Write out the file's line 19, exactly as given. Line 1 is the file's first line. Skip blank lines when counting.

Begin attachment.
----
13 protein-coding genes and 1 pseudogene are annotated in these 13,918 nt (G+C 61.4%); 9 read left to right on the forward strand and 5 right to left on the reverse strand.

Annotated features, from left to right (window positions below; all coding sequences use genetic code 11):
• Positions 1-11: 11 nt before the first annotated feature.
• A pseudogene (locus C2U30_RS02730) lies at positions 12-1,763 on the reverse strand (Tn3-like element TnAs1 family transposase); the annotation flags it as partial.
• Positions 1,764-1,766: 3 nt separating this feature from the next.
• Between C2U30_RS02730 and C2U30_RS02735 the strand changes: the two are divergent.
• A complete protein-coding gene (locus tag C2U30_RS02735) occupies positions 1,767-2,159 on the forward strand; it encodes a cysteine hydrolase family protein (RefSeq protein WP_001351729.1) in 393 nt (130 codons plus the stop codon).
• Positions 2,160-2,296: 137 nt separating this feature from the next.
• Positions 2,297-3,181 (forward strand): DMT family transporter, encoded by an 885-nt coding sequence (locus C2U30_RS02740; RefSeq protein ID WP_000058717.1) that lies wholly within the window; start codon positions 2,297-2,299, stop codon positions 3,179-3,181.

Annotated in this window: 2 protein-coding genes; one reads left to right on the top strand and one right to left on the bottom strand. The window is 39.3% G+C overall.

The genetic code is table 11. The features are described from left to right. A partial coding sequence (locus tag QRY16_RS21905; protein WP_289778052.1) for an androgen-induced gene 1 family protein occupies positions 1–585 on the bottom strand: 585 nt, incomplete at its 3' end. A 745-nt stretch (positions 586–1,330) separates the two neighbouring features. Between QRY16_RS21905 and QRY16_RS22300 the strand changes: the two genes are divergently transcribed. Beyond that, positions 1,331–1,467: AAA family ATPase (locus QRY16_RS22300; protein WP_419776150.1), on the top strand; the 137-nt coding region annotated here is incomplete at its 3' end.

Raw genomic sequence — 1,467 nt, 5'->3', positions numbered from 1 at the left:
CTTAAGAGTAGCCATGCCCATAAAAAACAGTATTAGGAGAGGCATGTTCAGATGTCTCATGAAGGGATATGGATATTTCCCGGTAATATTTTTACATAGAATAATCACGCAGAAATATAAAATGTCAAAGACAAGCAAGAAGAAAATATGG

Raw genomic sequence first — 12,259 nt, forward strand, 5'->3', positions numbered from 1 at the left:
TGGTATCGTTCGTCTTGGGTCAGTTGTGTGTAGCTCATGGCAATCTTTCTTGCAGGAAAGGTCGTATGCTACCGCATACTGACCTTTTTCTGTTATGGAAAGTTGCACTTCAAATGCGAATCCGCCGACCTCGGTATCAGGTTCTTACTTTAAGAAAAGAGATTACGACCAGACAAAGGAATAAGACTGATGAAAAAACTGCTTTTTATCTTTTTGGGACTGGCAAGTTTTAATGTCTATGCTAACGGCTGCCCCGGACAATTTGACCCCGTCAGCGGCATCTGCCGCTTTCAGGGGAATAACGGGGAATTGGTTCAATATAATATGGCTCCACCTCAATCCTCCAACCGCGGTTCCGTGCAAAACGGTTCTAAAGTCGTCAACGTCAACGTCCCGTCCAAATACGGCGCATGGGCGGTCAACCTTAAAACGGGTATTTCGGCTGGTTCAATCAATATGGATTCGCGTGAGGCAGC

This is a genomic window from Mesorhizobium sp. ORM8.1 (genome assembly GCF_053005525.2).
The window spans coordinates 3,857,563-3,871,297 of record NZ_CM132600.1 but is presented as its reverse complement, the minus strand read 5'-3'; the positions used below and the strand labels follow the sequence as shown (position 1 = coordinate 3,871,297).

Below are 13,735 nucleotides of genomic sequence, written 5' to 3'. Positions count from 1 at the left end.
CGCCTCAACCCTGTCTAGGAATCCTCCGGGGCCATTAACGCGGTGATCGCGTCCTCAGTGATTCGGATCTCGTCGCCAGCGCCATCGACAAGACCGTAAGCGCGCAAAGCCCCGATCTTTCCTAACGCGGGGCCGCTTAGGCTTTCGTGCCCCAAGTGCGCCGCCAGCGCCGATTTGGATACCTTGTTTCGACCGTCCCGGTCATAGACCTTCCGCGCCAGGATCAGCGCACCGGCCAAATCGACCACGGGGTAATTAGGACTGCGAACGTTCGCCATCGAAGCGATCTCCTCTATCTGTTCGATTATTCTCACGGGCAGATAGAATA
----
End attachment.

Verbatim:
CGCCTCAACCCTGTCTAGGAATCCTCCGGGGCCATTAACGCGGTGATCGCGTCCTCAGTGATTCGGATCTCGTCGCCAGCGCCATCGACAAGACCGTAAGCGCGCAAAGCCCCGATCTTTCCTAACGCGGGGCCGCTTAGGCTTTCGTGCCCCAAGTGCGCCGCCAGCGCCGATTTGGATACCTTGTTTCGACCGTCCCGGTCATAGACCTTCCGCGCCAGGATCAGCGCACCGGCCAAATCGACCACGGGGTAATTAGGACTGCGAACGTTCGCCATCGAAGCGATCTCCTCTATCTGTTCGATTATTCTCACGGGCAGATAGAATA